Mobile phones as procedural evidence
Day by day we are all more dependent on mobile phones, known in the English-speaking world as “cellular phones”. This is so to the point that when it stays at home, we lose it, it breaks or is stolen, we suffer a significant nervous disturbance, a feeling of insecurity, unbearable discomfort…
The “mobile phones” are no longer just, as in the beginning, mere instruments of oral communication, but are now, fundamentally, generators of messages , chats, whatsapps, and an endless number of “applications”, photographs, videos, social agendas and job records, news, bank relations and lately even payment instruments… and train entrance tickets, airplanes, theaters…etc.
This being so, and therefore constituting the “mobile” depository of fundamental parts of our lives, there should be nothing strange about the “products” of its activity and, therefore, of its owners, but rather the mobile phone, in itself, as “piece of conviction” that is integrated into the actions either as a consequence of having been confiscated by the police in the course of a possible criminal activity, having been thus agreed by the judicial authority, or even at the request of the Prosecutor, the Defense or another of the parties to the dispute that shows their legitimate interest in having of said piece of evidence to obtain the favorable conviction of the Judge or the Jury to your interests.
Suppose, for example, that it is a criminal proceeding in one of the few cases that legally corresponds to the Jury Court (commonly called “Popular Court” ), be it a homicide, and the Prosecutor requests that the mobile phone be admitted, as a piece of conviction and evidence that will be delivered to the Jury for examination with the rest of the evidence ; and the Presiding Magistrate agrees.
Once the jury’s deliberation process has begun, its members could, in their investigative zeal, turn on the phone and examine all its content, without exception; and everything that results from that exploration could form part of the considerations that the Jury would take into account to support the answers to the questions “object of the verdict”.
In the United States, one of the first cases on this very special and novel issue is the one known as Hape versus State (of Indiana ), in which the Judge –at the defense’s protest because the Jury had turned on the cell phone and extracted elements of conviction from the text messages contrary to their interests– pointed out that “< em>turning on an electronic device made to be turned on constitutes an allowable examination by the Jury”. An even more curious case is the one known as State (of Washington) v. Nord, of the year 2015, in which the Judge admitted as evidence a whole backpack in which he inadvertently he had hidden a mobile phone that the jury was able to find and, logically, proceeded to examine, but apparently without using any element extracted from it in the considerations of its verdict.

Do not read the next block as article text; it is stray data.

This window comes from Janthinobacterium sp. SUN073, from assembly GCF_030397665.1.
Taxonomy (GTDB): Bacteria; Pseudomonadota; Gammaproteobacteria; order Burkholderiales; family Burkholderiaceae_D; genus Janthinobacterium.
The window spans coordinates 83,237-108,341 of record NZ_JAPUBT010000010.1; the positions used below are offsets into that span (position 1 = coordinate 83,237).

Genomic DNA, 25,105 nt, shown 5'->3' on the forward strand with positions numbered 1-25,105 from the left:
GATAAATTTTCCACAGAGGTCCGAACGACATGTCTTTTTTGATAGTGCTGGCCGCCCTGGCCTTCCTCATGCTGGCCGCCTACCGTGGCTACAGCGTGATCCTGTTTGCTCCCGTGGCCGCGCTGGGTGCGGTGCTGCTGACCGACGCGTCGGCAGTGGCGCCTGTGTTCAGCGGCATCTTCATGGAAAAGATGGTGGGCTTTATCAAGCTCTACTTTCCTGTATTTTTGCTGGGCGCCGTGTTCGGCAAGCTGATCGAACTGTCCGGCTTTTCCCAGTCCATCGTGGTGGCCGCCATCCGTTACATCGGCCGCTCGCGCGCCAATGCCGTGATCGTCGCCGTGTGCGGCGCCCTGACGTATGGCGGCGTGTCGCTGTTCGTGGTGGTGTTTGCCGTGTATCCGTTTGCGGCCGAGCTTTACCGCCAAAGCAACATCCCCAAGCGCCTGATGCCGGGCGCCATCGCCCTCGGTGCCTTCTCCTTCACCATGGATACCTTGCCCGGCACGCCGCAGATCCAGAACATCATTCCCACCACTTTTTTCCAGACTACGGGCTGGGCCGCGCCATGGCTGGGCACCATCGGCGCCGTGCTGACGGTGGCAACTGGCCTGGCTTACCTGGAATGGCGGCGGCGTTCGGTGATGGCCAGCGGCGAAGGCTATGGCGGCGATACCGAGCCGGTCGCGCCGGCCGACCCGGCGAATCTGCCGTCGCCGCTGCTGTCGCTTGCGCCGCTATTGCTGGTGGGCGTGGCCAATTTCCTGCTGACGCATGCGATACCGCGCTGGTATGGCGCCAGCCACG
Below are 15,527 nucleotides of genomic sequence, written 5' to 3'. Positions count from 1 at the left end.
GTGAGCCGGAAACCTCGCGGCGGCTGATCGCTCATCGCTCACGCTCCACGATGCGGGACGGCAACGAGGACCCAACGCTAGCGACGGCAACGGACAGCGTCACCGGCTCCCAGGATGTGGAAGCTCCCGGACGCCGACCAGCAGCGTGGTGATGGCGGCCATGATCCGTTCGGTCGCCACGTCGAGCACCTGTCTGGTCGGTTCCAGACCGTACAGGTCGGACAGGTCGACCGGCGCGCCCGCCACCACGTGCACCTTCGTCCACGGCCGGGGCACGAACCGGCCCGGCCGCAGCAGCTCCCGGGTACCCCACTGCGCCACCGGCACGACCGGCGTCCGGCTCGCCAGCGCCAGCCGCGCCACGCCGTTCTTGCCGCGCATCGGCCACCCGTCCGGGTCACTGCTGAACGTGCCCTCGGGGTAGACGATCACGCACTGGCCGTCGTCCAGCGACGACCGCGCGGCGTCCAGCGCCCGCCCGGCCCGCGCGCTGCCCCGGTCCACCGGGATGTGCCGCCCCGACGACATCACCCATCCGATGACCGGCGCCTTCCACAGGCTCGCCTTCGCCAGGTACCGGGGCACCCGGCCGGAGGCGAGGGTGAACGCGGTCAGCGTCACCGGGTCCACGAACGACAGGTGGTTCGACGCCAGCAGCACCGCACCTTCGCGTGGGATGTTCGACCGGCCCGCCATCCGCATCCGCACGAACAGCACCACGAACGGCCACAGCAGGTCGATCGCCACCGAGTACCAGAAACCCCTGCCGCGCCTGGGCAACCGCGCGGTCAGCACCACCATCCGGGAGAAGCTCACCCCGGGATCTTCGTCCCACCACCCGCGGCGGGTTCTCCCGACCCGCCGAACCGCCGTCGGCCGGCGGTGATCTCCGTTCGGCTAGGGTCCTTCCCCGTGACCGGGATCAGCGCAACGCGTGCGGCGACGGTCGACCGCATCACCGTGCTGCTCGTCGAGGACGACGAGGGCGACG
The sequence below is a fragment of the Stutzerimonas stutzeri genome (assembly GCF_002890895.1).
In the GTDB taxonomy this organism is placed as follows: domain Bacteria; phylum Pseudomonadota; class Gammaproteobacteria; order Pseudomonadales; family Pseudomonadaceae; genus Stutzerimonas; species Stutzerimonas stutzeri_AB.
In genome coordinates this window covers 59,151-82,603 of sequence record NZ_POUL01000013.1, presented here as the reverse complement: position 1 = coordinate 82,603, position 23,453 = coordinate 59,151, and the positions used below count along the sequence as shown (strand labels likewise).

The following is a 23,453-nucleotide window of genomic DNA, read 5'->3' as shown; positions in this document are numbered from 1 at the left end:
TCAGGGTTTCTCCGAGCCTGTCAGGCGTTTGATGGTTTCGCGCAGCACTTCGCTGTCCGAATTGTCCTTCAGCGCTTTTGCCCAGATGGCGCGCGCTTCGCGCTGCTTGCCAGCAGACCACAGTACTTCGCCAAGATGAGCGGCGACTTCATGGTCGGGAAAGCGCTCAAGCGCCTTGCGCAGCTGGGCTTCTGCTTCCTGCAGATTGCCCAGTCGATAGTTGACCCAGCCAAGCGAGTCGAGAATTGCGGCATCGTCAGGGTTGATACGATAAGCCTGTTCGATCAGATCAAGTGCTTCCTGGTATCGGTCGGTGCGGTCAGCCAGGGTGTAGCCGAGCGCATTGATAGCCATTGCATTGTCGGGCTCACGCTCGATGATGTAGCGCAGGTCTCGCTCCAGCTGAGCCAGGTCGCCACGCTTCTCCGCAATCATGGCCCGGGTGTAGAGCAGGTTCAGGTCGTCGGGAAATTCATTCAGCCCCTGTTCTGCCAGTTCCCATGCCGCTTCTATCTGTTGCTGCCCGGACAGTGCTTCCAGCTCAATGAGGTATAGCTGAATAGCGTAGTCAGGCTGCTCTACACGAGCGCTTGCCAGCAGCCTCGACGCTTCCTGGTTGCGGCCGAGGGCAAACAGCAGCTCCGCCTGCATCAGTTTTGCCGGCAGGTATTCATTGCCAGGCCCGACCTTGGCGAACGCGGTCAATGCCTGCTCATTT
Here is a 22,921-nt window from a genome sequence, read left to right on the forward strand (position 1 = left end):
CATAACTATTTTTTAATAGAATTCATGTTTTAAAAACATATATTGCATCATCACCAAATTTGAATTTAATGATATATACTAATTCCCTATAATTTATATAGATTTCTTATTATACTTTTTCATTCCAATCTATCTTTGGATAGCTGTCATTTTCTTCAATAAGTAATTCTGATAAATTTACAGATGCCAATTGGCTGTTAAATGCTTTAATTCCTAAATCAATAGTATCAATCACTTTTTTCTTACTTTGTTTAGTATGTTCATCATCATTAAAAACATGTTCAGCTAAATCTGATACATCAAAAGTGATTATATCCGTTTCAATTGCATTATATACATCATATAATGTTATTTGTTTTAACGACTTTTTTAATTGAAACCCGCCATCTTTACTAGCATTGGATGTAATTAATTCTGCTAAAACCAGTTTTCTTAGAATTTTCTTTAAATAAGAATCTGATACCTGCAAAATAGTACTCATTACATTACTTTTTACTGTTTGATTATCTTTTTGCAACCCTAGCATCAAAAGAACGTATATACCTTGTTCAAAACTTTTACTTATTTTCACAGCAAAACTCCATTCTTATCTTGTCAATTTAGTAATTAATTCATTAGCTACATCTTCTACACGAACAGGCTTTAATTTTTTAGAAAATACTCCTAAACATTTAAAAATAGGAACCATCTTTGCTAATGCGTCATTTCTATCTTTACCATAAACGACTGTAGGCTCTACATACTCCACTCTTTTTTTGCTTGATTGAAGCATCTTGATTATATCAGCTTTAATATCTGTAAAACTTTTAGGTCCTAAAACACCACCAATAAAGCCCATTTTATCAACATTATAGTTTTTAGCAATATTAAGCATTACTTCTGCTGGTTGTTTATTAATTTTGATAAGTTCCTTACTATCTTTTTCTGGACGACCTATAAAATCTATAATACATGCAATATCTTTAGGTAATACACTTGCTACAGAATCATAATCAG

It is clear that a cautious and diligent Defense Counsel will take extreme care not to allow a mobile phone to enter the Jury as a piece of evidence without first having full knowledge of its full contents and how it might affect your defense. If he is not sure of this and the Judge admits the mobile phone as evidence to be delivered to the Jury, the defender can validly argue that the mobile phone must be delivered totally inoperative, so that he cannot receive any new message or information that could negatively alter the circumstances of the case sub judice, and so that, not even involuntarily during the examination of the device, a jury can alter or delete all or part of its content.
If what the Prosecutor wants, instead of admitting the telephone device as evidence, is only the admission of part of its content, such as certain text messages that would prove the defendant’s contact with persons incriminated in the criminal act, the defender must, of course, challenge and, where appropriate, protest their admission until their full and literal authenticity is fully collated and verified and they are given full opportunity to learn and plead.
Lastly, the defense attorney must be prepared to combat any irregularity that he appreciates in the use of mobile phones as evidence given the enormous complexity and breadth of its contents, having to take superlative care that the Presiding Magistrate sends the Jury instructions very clear, precise and especially limiting regarding its use during the deliberation process of the verdict, stressing to the Jury Spokesperson the inexcusable need to expressly and immediately consult any doubt that his examination may produce to any member of the Jury; an issue that must be resolved in court with the necessary presence of the Prosecutor and the Defense to guarantee the procedural equality of the parties and respect for effective judicial protection.